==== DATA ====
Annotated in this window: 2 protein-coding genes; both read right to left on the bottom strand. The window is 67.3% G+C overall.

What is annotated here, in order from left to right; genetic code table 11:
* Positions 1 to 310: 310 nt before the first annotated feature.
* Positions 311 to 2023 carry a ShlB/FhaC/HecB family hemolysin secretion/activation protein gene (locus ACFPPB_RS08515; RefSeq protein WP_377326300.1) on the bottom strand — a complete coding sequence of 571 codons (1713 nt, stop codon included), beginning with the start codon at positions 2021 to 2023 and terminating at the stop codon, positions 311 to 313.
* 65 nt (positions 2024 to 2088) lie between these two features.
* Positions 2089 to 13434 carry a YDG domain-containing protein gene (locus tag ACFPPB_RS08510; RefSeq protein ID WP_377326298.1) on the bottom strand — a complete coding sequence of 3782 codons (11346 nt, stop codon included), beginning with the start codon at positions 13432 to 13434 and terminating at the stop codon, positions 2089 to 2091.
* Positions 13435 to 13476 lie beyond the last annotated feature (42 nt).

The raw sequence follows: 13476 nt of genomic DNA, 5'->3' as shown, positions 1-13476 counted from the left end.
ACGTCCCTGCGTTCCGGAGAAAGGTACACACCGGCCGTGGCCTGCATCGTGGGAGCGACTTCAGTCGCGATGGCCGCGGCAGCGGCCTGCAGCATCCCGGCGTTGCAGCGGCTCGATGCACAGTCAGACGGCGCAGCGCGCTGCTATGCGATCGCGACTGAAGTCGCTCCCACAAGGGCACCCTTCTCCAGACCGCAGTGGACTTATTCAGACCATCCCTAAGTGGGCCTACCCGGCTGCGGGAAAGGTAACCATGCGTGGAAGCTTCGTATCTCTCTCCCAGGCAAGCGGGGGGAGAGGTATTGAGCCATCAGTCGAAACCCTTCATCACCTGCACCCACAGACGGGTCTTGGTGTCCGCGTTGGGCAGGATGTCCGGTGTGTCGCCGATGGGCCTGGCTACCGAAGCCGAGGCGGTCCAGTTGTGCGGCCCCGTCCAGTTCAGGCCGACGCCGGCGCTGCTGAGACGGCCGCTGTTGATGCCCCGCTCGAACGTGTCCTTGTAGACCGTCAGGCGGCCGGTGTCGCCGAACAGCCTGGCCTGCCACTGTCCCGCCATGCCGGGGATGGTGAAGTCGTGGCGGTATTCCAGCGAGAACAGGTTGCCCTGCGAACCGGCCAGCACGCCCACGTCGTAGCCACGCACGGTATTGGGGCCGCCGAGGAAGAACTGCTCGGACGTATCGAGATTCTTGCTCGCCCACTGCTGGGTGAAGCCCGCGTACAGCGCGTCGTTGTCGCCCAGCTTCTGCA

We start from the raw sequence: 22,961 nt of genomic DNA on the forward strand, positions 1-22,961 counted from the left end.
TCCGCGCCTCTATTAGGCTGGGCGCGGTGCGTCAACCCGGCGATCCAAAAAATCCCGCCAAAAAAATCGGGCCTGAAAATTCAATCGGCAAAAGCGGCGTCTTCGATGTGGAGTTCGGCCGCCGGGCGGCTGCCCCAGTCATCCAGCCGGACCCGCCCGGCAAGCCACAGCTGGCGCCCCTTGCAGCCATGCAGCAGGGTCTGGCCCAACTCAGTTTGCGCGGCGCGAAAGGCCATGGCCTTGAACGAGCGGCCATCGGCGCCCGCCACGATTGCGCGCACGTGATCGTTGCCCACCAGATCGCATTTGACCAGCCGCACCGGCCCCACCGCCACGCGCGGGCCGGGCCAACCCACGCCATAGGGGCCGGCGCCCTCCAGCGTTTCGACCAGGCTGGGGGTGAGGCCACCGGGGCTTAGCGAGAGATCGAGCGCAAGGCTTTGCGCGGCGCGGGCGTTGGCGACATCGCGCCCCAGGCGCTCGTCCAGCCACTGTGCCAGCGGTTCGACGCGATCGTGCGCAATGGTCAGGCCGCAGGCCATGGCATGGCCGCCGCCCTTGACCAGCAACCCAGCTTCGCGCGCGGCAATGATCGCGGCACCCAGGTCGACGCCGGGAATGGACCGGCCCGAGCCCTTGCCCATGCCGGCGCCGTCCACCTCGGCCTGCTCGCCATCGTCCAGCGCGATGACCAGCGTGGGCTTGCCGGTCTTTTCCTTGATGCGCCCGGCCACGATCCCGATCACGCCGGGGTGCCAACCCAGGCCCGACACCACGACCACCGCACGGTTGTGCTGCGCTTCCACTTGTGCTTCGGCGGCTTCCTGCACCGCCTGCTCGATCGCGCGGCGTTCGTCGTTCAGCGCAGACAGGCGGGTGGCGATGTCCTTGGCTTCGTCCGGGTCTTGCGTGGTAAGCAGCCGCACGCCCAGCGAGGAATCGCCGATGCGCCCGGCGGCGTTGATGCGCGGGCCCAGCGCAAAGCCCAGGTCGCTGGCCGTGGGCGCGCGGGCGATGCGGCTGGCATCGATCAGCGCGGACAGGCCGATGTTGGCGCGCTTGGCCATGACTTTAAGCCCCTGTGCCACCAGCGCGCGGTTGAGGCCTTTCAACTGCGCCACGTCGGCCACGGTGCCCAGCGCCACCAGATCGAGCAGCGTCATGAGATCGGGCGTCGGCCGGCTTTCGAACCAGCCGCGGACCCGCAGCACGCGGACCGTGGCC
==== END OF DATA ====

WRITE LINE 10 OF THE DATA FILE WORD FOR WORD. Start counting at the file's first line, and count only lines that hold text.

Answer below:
We start from the raw sequence: 22,961 nt of genomic DNA on the forward strand, positions 1-22,961 counted from the left end.